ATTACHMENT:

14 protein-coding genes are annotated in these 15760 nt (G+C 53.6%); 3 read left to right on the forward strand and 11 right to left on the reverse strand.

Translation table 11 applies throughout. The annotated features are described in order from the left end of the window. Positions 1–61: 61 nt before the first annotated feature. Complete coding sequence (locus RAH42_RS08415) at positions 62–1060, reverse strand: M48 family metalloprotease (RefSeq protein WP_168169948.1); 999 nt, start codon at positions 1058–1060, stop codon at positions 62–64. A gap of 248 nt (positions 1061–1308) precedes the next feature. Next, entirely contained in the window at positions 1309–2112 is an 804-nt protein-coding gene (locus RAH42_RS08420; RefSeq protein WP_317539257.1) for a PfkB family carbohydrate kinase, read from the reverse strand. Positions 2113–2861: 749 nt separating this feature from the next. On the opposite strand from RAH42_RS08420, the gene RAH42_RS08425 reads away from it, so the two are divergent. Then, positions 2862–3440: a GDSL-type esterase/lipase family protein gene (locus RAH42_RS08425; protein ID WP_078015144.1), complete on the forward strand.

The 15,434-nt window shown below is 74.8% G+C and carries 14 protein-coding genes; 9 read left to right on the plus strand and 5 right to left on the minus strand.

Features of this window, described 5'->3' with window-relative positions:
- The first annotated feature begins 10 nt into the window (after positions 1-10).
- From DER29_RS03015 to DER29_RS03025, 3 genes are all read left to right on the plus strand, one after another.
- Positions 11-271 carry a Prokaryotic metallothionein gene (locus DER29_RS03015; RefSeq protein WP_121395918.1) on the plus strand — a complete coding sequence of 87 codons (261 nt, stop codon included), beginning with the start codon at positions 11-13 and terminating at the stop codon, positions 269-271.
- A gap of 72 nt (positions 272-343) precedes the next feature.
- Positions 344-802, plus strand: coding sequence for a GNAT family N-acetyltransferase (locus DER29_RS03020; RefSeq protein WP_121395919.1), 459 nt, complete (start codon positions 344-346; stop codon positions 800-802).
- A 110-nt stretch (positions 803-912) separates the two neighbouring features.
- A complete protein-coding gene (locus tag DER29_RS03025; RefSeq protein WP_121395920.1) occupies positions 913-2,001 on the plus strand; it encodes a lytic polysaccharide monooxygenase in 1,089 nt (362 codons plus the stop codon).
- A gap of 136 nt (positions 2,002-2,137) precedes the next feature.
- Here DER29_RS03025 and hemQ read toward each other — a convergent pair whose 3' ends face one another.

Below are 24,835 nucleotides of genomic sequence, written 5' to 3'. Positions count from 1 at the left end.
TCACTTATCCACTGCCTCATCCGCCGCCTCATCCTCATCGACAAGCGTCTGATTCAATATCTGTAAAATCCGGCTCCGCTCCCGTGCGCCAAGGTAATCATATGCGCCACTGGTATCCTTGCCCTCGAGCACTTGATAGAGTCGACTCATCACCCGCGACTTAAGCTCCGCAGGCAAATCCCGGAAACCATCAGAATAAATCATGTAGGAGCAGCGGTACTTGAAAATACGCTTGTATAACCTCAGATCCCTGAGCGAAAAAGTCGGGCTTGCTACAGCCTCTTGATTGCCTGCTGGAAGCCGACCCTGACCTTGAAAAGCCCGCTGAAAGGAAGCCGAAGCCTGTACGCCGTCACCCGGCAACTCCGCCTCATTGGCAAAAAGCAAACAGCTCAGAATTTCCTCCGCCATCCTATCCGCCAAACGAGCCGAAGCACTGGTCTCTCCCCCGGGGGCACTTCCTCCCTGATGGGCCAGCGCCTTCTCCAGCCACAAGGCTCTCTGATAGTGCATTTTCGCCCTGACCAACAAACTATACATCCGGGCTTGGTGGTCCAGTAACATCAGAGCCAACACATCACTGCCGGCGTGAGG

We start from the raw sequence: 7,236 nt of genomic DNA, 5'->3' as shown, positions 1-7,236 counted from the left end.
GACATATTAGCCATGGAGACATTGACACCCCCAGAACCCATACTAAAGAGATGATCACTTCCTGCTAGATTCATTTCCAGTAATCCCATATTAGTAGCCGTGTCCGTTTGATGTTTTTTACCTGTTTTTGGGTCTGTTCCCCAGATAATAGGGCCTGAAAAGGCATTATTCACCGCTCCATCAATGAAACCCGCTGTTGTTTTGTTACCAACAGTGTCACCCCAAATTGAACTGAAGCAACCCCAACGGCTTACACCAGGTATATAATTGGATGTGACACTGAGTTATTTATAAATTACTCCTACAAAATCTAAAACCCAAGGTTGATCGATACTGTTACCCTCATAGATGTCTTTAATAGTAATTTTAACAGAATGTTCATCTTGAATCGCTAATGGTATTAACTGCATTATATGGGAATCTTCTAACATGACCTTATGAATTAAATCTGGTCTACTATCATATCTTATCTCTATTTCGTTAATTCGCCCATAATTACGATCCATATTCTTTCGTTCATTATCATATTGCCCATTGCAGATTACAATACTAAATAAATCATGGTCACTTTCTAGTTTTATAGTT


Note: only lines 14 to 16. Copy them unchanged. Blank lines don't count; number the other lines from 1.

Below are 24,835 nucleotides of genomic sequence, written 5' to 3'. Positions count from 1 at the left end.
TCACTTATCCACTGCCTCATCCGCCGCCTCATCCTCATCGACAAGCGTCTGATTCAATATCTGTAAAATCCGGCTCCGCTCCCGTGCGCCAAGGTAATCATATGCGCCACTGGTATCCTTGCCCTCGAGCACTTGATAGAGTCGACTCATCACCCGCGACTTAAGCTCCGCAGGCAAATCCCGGAAACCATCAGAATAAATCATGTAGGAGCAGCGGTACTTGAAAATACGCTTGTATAACCTCAGATCCCTGAGCGAAAAAGTCGGGCTTGCTACAGCCTCTTGATTGCCTGCTGGAAGCCGACCCTGACCTTGAAAAGCCCGCTGAAAGGAAGCCGAAGCCTGTACGCCGTCACCCGGCAACTCCGCCTCATTGGCAAAAAGCAAACAGCTCAGAATTTCCTCCGCCATCCTATCCGCCAAACGAGCCGAAGCACTGGTCTCTCCCCCGGGGGCACTTCCTCCCTGATGGGCCAGCGCCTTCTCCAGCCACAAGGCTCTCTGATAGTGCATTTTCGCCCTGACCAACAAACTATACATCCGGGCTTGGTGGTCCAGTAACATCAGAGCCAACACATCACTGCCGGCGTGAGG

We start from the raw sequence: 7,236 nt of genomic DNA, 5'->3' as shown, positions 1-7,236 counted from the left end.